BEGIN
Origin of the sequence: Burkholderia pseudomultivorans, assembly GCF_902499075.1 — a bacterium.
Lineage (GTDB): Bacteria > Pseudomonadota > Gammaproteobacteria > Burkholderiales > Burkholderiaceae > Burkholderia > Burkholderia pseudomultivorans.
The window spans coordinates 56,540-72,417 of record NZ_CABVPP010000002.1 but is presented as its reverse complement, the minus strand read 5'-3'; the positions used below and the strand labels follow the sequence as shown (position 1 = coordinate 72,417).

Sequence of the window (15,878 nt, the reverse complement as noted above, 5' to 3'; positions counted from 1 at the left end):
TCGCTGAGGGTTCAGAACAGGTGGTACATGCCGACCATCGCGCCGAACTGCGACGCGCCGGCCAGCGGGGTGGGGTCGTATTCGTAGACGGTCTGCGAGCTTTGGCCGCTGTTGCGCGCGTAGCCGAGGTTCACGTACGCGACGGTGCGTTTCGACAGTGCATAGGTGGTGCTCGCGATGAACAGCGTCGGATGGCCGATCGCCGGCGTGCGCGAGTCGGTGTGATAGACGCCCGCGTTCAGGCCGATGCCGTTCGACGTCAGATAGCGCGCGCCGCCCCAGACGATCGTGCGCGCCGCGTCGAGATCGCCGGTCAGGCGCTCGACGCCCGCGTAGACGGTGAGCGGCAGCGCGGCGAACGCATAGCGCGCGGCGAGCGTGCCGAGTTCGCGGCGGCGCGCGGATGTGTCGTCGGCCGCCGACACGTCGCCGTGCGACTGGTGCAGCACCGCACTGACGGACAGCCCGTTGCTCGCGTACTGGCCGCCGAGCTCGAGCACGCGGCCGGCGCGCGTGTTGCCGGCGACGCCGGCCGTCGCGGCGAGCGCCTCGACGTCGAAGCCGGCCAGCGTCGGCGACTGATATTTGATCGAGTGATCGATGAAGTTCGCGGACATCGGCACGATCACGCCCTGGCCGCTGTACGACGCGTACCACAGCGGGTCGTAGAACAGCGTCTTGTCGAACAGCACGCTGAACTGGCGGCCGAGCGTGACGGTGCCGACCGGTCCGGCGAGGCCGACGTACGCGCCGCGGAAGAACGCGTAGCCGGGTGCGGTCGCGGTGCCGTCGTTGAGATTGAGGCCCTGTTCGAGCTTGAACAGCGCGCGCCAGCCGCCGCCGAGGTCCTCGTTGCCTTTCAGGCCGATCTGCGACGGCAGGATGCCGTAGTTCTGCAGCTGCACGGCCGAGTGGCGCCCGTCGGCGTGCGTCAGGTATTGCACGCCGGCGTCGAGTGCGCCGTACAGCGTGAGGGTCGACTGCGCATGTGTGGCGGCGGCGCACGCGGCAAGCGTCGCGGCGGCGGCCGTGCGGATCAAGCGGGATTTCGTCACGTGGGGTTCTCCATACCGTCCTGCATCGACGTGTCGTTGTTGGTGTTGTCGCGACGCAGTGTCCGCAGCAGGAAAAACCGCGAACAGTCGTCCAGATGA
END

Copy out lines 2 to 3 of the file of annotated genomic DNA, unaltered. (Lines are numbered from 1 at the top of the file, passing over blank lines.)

Lineage (GTDB): Bacteria > Pseudomonadota > Gammaproteobacteria > Burkholderiales > Burkholderiaceae > Burkholderia > Burkholderia pseudomultivorans.
The window spans coordinates 56,540-72,417 of record NZ_CABVPP010000002.1 but is presented as its reverse complement, the minus strand read 5'-3'; the positions used below and the strand labels follow the sequence as shown (position 1 = coordinate 72,417).